The day my Parrot Bebop 2 quadcopter crashed began like any other day. It ended, for the drone, at 9:02 a.m., 4:32 into its second flight of the day.
TWO MISSING SCREWS CAUSED THE CRASH
At about 8:58 a.m. Friday April 1, 2016 I was flying my Bebop drone just north of Arizona's Interstate 10 off Gold Nugget Road. The weather was clear. The drone was at 31 metres AGL; it had just finished a 360 degree pan of the area. Visibility was 20 miles. Four minutes into the flight a loud pop sound interrupted the whirring of the Bebop's four electric motors. An examination of video from the drone's camera revealed that 4:29 into the flight a wobble appeared that its image stabilization system was unable to correct. The wobble lasted three seconds before the motor failed. The craft immediately began an uncontrolled descent to the desert floor some 30 metres below.
A thorough search of the area was begun. Owing to the nature of the brush in the area, cholla for the most part, special care was taken as the searcher lacked safety gear (gloves and goggles). The drone landed in the branches of a small fallen and dessicated tree. It is believed this cushioned its impact, sparing major damage to the airframe. The Bebop's battery was found on the ground a few centimeters away. It is believed the battery remained attached to the airframe during its fall, separating at the moment of impact. The battery sustained a puncture with cracks and tears emanating from a point on its starboard side several centimeters aft of where it attaches to the cowling.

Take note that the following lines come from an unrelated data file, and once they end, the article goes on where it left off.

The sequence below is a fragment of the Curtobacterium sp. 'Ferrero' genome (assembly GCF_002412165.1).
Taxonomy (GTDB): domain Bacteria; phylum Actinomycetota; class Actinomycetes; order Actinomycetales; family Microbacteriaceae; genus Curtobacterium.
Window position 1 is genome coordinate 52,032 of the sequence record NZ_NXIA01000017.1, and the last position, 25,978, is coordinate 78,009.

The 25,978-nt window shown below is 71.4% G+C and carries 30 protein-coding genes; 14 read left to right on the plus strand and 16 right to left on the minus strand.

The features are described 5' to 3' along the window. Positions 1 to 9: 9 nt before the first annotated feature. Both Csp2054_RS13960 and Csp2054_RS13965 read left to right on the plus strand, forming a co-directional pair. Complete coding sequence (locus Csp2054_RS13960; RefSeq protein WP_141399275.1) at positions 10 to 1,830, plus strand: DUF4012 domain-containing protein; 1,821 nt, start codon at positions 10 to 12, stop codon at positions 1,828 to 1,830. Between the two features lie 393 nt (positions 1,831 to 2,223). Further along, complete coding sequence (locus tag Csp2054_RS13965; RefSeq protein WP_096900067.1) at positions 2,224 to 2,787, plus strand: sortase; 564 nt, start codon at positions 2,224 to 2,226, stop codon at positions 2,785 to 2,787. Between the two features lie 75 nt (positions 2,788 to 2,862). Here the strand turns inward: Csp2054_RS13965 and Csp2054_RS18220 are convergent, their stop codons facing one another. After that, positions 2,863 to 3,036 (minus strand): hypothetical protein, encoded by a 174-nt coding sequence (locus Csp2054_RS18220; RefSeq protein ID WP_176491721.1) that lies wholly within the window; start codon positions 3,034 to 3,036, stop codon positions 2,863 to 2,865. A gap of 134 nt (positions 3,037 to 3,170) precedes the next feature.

About 30 minutes after the crash the partial remains of the propellor, one vane, from motor number two were found approximately nine meters from where the Bebop came to rest. As of the time of this writing the location of the two remaining propellor vanes remain unknown.
After a tear down of motor number two it was determined that two of the three screws mounting the motor housing to the airframe's aft-port pylon had not been attached. It is believed vibration during the three hours of total flight time caused microcracks in the propellor that resulted in its catastrophic failure.
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